Recent history of tax hike consequences: As recently as 2012, California raised its top income tax threshold by three percentage points. As Brad Polumbo writes in National Review, a recent academic paper found that the tax hike drove out high earners, reducing windfall tax revenues by nearly 50 percent in its first year and nearly two-thirds within two years.
Parent Union rally in LA: CPC’s Parent Union held a rally in LA on Wednesday evening outside of UTLA headquarters demanding schools reopen. The event featured Will Witt from PragerU, as well as human rights lawyers and activists, making the case to reopen. Speakers highlighted the disproportionate consequences that classroom closures have on students, especially those from poor and minority backgrounds. Read the coverage of the event in the LA Daily News here.
Is LAUSD’s new massive proposed bond measure legal? In another contribution this week, Ed argues that LAUSD’s proposed $7 billion bond measure may be illegal because no public notice was given of LAUSD’s relevant public meeting, a potential violation of the Brown Act.
Education Secretary Randi Weingarten? In his latest piece, CPC contributor Larry Sand argues that a Biden administration would be the most pro-teacher union administration in recent history: “Both Biden and Harris have said they would pick a teacher to be their Secretary of Education. Randi Weingarten, as a former teacher – albeit briefly – and union leader, certainly fits their requirements. If that doesn’t frighten you, nothing will.”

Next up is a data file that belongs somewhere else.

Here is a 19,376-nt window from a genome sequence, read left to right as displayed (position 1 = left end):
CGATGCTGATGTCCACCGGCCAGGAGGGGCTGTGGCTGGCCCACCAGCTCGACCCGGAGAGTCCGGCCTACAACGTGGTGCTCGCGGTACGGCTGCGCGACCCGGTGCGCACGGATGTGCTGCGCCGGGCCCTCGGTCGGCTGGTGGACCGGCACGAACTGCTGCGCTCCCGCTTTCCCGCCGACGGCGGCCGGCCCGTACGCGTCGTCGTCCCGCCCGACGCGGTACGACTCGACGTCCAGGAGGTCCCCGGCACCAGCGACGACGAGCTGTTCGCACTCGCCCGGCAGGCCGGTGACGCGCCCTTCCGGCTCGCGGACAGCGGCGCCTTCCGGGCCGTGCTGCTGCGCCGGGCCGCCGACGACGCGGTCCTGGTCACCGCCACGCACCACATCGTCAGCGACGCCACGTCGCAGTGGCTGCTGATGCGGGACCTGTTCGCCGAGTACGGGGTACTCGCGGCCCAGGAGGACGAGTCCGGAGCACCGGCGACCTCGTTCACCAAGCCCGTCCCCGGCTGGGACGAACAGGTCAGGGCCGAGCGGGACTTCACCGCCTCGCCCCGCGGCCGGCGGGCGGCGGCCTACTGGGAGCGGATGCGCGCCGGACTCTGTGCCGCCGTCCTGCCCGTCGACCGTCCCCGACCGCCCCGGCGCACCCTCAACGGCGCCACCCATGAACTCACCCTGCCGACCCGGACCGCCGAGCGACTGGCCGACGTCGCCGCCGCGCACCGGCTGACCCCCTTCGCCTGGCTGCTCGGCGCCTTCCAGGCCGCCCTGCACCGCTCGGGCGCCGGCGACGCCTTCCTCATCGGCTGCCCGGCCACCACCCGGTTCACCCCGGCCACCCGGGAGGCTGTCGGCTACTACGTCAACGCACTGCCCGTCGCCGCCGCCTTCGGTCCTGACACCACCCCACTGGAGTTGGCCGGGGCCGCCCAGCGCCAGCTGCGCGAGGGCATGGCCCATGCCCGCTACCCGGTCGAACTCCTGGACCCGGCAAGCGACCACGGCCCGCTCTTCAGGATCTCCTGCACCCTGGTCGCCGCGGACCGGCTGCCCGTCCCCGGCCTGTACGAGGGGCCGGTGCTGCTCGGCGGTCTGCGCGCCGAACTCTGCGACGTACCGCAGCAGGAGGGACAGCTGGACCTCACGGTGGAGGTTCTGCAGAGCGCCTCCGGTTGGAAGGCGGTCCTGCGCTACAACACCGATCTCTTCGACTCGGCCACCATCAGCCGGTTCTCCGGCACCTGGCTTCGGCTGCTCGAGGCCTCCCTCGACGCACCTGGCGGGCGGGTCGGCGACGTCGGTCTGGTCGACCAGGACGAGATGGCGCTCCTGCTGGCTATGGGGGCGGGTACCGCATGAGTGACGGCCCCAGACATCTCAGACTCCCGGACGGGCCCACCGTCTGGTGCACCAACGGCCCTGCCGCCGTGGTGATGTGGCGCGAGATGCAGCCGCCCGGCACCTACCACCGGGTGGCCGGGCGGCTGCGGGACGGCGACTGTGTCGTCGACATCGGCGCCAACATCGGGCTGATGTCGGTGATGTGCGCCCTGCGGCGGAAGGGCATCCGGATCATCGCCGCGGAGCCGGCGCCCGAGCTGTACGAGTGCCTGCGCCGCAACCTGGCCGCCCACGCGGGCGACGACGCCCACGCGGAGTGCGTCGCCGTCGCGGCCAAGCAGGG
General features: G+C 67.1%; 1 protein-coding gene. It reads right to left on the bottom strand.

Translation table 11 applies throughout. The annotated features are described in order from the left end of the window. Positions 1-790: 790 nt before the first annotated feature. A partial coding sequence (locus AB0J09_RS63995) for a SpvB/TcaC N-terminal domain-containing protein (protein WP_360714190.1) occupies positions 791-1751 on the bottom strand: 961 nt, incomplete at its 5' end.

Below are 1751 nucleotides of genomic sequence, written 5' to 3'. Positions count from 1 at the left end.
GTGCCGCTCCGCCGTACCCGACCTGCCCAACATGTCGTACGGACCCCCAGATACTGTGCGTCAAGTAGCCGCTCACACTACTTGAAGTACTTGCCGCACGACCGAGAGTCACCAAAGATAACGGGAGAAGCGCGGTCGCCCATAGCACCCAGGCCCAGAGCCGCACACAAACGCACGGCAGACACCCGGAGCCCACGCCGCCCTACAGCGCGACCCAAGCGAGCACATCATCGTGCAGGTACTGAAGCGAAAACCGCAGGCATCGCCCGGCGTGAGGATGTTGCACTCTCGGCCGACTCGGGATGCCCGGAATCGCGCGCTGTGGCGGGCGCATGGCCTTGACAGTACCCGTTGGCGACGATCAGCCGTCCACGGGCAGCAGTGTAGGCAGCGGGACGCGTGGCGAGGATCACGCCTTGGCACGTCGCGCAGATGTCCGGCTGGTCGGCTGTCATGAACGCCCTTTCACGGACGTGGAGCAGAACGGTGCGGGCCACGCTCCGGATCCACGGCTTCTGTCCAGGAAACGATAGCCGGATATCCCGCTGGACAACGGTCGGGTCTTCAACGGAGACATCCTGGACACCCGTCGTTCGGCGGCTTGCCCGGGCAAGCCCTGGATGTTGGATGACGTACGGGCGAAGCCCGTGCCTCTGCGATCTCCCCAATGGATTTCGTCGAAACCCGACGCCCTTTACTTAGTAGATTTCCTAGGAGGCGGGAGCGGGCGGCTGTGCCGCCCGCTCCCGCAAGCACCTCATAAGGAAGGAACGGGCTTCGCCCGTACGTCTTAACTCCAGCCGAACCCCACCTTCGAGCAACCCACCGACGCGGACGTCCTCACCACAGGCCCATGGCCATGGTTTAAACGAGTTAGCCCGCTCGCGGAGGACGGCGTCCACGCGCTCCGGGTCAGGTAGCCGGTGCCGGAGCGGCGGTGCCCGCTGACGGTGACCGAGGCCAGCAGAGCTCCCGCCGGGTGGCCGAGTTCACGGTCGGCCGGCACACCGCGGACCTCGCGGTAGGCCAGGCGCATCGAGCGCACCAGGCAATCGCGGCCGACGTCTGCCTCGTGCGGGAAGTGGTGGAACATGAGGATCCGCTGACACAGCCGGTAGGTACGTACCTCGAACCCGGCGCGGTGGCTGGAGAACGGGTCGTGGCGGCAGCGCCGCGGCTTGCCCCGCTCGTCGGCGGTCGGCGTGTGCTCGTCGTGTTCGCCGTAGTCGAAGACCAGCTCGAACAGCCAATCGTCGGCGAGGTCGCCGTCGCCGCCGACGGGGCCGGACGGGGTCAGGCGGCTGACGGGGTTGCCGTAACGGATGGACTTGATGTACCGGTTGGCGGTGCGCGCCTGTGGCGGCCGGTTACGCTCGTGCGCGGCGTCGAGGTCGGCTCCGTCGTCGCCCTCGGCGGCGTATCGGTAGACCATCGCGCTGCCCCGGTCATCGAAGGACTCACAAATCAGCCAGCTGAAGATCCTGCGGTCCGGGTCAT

Green-induced brownouts: On the latest episode of National Review’s Radio Free California, CPC President Will Swaim and board member David Bahnsen highlight how Gov. Newsom looks everywhere but the mirror for an explanation of this week’s “unacceptable” blackouts that are plaguing the state. In reality, of course, the blackouts and brownouts are a perfectly predictable consequence of unworkable renewable energy mandates that sacrifice reliable, traditional energy sources in favor of spotty, green energy.
“Shut up and broil”: The Wall Street Journal editorial page had the best takedown of California’s green brownouts. Because WSJ has perhaps the highest and hardest paywall in the business, I excerpted the most I can under “Fair Use” law below:
Millions of Californians have lost power in recent days amid a brutal heat wave, and state regulators warn of more outages in the days and perhaps years to come. Welcome to California’s green new normal, a harbinger of a fossil-free world…
Mr. Newsom is demanding an investigation, though he can start with his party’s obsessions over climate and eliminating fossil fuels. Even former Gov. Gray Davis admitted the culprit is the state’s anti-fossil fuel policies. “The bottom line is, people don’t want lights to go down,” he told Politico. “People also want a carbon-free future. Sometimes those two aspirations come into conflict.” They certainly do….
Mr. Newsom on Monday acknowledged “gaps” in reliability amid the state’s transition to renewables while affirming the state remains “committed to radically changing the way we produce and consume energy.”
In other words, Democrats in Sacramento are so committed to ending fossil fuels that the hoi polloi are simply going to have to make some sacrifices—such as living with blackouts as if the state were a Third World country. So shut up and broil, and wait for the Green New Deal to do this for the rest of America.